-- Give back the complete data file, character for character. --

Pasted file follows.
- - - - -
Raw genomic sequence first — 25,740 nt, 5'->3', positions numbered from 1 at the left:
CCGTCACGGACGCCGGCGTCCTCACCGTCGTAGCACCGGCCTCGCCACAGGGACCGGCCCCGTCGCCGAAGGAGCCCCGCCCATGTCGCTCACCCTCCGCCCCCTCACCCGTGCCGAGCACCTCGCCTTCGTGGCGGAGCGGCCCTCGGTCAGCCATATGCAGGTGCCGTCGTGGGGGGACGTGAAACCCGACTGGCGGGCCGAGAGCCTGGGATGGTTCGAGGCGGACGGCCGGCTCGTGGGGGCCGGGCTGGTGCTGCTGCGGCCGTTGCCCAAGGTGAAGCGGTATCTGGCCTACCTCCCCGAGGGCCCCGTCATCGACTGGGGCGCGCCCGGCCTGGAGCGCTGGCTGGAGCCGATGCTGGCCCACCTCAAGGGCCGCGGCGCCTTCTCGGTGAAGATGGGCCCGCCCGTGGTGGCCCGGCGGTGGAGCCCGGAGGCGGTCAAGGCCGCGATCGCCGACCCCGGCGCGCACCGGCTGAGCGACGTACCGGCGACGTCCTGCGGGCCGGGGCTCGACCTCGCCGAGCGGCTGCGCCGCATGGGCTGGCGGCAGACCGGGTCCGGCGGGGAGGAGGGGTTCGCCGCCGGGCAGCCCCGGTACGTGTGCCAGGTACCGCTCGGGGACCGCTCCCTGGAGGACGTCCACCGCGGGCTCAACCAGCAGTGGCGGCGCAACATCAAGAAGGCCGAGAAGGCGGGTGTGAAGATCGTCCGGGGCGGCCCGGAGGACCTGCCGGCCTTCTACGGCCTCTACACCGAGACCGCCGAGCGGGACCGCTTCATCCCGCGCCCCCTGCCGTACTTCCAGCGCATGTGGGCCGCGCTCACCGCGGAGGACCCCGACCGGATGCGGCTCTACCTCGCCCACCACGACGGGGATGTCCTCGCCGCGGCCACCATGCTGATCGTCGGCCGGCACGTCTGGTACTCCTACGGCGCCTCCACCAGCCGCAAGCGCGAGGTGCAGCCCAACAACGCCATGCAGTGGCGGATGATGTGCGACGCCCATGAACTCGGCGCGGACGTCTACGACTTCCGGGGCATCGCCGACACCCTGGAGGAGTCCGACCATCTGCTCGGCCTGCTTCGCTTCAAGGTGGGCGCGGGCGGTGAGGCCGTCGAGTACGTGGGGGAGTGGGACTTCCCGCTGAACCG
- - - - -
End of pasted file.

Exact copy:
Raw genomic sequence first — 25,740 nt, 5'->3', positions numbered from 1 at the left:
CCGTCACGGACGCCGGCGTCCTCACCGTCGTAGCACCGGCCTCGCCACAGGGACCGGCCCCGTCGCCGAAGGAGCCCCGCCCATGTCGCTCACCCTCCGCCCCCTCACCCGTGCCGAGCACCTCGCCTTCGTGGCGGAGCGGCCCTCGGTCAGCCATATGCAGGTGCCGTCGTGGGGGGACGTGAAACCCGACTGGCGGGCCGAGAGCCTGGGATGGTTCGAGGCGGACGGCCGGCTCGTGGGGGCCGGGCTGGTGCTGCTGCGGCCGTTGCCCAAGGTGAAGCGGTATCTGGCCTACCTCCCCGAGGGCCCCGTCATCGACTGGGGCGCGCCCGGCCTGGAGCGCTGGCTGGAGCCGATGCTGGCCCACCTCAAGGGCCGCGGCGCCTTCTCGGTGAAGATGGGCCCGCCCGTGGTGGCCCGGCGGTGGAGCCCGGAGGCGGTCAAGGCCGCGATCGCCGACCCCGGCGCGCACCGGCTGAGCGACGTACCGGCGACGTCCTGCGGGCCGGGGCTCGACCTCGCCGAGCGGCTGCGCCGCATGGGCTGGCGGCAGACCGGGTCCGGCGGGGAGGAGGGGTTCGCCGCCGGGCAGCCCCGGTACGTGTGCCAGGTACCGCTCGGGGACCGCTCCCTGGAGGACGTCCACCGCGGGCTCAACCAGCAGTGGCGGCGCAACATCAAGAAGGCCGAGAAGGCGGGTGTGAAGATCGTCCGGGGCGGCCCGGAGGACCTGCCGGCCTTCTACGGCCTCTACACCGAGACCGCCGAGCGGGACCGCTTCATCCCGCGCCCCCTGCCGTACTTCCAGCGCATGTGGGCCGCGCTCACCGCGGAGGACCCCGACCGGATGCGGCTCTACCTCGCCCACCACGACGGGGATGTCCTCGCCGCGGCCACCATGCTGATCGTCGGCCGGCACGTCTGGTACTCCTACGGCGCCTCCACCAGCCGCAAGCGCGAGGTGCAGCCCAACAACGCCATGCAGTGGCGGATGATGTGCGACGCCCATGAACTCGGCGCGGACGTCTACGACTTCCGGGGCATCGCCGACACCCTGGAGGAGTCCGACCATCTGCTCGGCCTGCTTCGCTTCAAGGTGGGCGCGGGCGGTGAGGCCGTCGAGTACGTGGGGGAGTGGGACTTCCCGCTGAACCG